In the law of the United States, the Code of Laws of the United States of America (variously abbreviated to Code of Laws of the United States, United States Code, U.S. Code, U.S.C., or USC) is the official compilation and codification of the general and permanent federal statutes. It contains 53 titles (Titles 1–54, excepting Title 53, which is reserved for a proposed title on small business). The main edition is published every six years by the Office of the Law Revision Counsel of the House of Representatives, and cumulative supplements are published annually.About United States Code
Gpo.gov. Retrieved on 2013-07-19.
The official version of these laws appears in the '' United States Stat ...
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Internal Revenue Code
The Internal Revenue Code (IRC), formally the Internal Revenue Code of 1986, is the domestic portion of federal statutory tax law in the United States, published in various volumes of the United States Statutes at Large, and separately as Title 26 of the United States Code (USC). It is organized topically, into subtitles and sections, covering income tax in the United States, payroll taxes, estate taxes, gift taxes, and excise taxes; as well as procedure and administration. The Code's implementing federal agency is the Internal Revenue Service. Origins of tax codes in the United States Prior to 1874, U.S. statutes (whether in tax law or other subjects) were not codified. That is, the acts of Congress were not separately organized and published in separate volumes based on the subject matter (such as taxation, bankruptcy, etc.). Codifications of statutes, including tax statutes, undertaken in 1873 resulted in the Revised Statutes of the United States, approved June 22, 1874, ...
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Social Security Card (09-61)
In the United States, a Social Security number (SSN) is a nine-digit number issued to U.S. citizens, permanent residents, and temporary (working) residents under section 205(c)(2) of the Social Security Act, codified as . The number is issued to an individual by the Social Security Administration, an independent agency of the United States government. Although the original purpose for the number was for the Social Security Administration to track individuals, the Social Security number has become a ''de facto'' national identification number for taxation and other purposes. A Social Security number may be obtained by applying on Form SS-5, Application for a Social Security Number Card. History Social Security numbers were first issued by the Social Security Administration in November 1936 as part of the New Deal Social Security program. Within three months, 25 million numbers were issued. On November 24, 1936, 1,074 of the nation's 45,000 post offices were designated "typing ...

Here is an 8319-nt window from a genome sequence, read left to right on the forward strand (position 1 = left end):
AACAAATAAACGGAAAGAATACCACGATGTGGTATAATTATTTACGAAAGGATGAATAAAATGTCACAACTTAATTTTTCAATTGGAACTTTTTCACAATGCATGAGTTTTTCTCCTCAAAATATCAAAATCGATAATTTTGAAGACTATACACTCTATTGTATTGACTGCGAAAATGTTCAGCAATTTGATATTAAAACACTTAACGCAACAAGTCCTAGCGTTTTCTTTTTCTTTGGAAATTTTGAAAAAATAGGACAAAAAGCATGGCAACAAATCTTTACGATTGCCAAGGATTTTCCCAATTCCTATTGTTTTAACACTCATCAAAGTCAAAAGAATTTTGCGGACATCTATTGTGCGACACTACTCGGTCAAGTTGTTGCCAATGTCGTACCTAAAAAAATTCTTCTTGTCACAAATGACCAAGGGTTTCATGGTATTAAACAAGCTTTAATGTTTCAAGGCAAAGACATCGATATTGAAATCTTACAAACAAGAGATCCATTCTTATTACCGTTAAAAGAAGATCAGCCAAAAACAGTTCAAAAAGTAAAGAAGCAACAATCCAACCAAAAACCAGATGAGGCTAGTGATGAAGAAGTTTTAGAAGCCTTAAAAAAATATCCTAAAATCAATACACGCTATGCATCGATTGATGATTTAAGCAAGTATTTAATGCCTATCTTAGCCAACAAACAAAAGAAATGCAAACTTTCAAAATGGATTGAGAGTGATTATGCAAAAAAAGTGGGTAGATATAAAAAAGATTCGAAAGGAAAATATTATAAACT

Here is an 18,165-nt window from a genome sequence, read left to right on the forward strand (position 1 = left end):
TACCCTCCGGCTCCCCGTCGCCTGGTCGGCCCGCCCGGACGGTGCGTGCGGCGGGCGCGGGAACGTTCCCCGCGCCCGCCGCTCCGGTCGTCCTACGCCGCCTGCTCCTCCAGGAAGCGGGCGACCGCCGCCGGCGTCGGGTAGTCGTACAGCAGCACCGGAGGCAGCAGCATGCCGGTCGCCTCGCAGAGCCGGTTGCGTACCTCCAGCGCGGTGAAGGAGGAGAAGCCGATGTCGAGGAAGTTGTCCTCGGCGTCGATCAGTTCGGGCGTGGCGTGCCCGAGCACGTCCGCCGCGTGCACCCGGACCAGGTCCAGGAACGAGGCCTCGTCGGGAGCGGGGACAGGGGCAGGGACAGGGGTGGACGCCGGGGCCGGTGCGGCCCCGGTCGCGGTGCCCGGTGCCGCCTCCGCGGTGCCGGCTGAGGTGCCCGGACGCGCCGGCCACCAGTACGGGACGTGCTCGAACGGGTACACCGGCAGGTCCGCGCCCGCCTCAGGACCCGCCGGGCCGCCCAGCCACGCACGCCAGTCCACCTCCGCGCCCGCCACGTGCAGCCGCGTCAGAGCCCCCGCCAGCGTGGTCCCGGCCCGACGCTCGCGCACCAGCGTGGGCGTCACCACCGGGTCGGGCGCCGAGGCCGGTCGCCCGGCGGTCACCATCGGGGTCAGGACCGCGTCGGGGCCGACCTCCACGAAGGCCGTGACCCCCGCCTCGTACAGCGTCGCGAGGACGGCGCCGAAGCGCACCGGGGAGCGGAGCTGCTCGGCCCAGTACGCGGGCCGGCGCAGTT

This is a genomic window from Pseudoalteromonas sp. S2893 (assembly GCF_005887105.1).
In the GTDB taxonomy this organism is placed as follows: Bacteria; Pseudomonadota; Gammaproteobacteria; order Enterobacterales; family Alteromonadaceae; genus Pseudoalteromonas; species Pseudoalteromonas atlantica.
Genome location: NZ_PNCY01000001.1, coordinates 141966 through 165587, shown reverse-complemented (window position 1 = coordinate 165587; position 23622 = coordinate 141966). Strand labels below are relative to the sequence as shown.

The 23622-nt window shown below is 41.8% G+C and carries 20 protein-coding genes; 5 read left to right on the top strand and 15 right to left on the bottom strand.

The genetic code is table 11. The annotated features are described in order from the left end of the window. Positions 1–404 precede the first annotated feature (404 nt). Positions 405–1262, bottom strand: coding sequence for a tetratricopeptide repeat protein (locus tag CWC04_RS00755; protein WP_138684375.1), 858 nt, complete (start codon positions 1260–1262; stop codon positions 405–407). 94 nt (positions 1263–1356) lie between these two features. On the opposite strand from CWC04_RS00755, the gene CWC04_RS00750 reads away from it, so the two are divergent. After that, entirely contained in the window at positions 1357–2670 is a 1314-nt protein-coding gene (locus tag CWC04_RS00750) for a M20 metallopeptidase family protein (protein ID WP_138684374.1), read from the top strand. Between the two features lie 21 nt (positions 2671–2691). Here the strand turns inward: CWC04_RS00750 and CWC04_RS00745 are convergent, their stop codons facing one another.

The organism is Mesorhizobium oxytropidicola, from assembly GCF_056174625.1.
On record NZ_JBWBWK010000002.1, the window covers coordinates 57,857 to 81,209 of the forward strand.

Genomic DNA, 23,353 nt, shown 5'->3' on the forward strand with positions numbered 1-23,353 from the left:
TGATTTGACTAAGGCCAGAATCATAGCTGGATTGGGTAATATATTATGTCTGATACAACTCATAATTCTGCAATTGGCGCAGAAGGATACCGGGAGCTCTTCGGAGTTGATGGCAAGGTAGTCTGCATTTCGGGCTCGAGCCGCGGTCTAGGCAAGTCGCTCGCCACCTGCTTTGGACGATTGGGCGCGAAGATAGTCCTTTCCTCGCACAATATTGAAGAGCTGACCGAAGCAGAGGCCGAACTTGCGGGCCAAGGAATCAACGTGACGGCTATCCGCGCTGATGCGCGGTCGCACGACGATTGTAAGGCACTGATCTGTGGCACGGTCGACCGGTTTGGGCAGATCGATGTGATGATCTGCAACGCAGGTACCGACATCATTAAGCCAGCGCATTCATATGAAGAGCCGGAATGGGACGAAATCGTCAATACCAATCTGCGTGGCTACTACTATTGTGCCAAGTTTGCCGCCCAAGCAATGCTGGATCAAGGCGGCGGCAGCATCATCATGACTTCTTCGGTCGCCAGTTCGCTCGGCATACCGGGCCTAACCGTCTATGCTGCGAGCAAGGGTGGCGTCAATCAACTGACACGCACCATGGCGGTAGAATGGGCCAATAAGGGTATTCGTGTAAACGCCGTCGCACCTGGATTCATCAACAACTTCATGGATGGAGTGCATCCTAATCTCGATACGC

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Driver's License
A driver's license is a legal authorization, or the official document confirming such an authorization, for a specific individual to operate one or more types of motorized vehicles—such as motorcycles, cars, trucks, or buses—on a public road. Such licenses are often plastic and the size of a credit card. In most international agreements the wording "driving permit" is used, for instance in the Vienna Convention on Road Traffic. In this article's country specific sections, the local spelling variant is used. Most American jurisdictions issue a permit with "driver license" printed on it but some use "driver's license", which is conversational American English. Canadian English uses both "driver's licence" as well as "driver licence" ( Atlantic Canada). The Australian and New Zealand English equivalent is "driver licence". In British English and in many former British colonies it is "driving licence". The laws relating to the licensing of drivers vary between juris ...
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Amish
The Amish (; pdc, Amisch; german: link=no, Amische), formally the Old Order Amish, are a group of traditionalist Anabaptist Christian church fellowships with Swiss German and Alsatian origins. They are closely related to Mennonite churches, another Anabaptist denomination. The Amish are known for simple living, plain dress, Christian pacifism, and slowness to adopt many conveniences of modern technology, with a view neither to interrupt family time, nor replace face-to-face conversations whenever possible, and a view to maintain self-sufficiency. The Amish value rural life, manual labor, humility and '' Gelassenheit'' (submission to God's will). The history of the Amish church began with a schism in Switzerland within a group of Swiss and Alsatian Mennonite Anabaptists in 1693 led by Jakob Ammann. Those who followed Ammann became known as Amish. In the second half of the 19th century, the Amish divided into Old Order Amish and Amish Mennonites; the latter do not a ...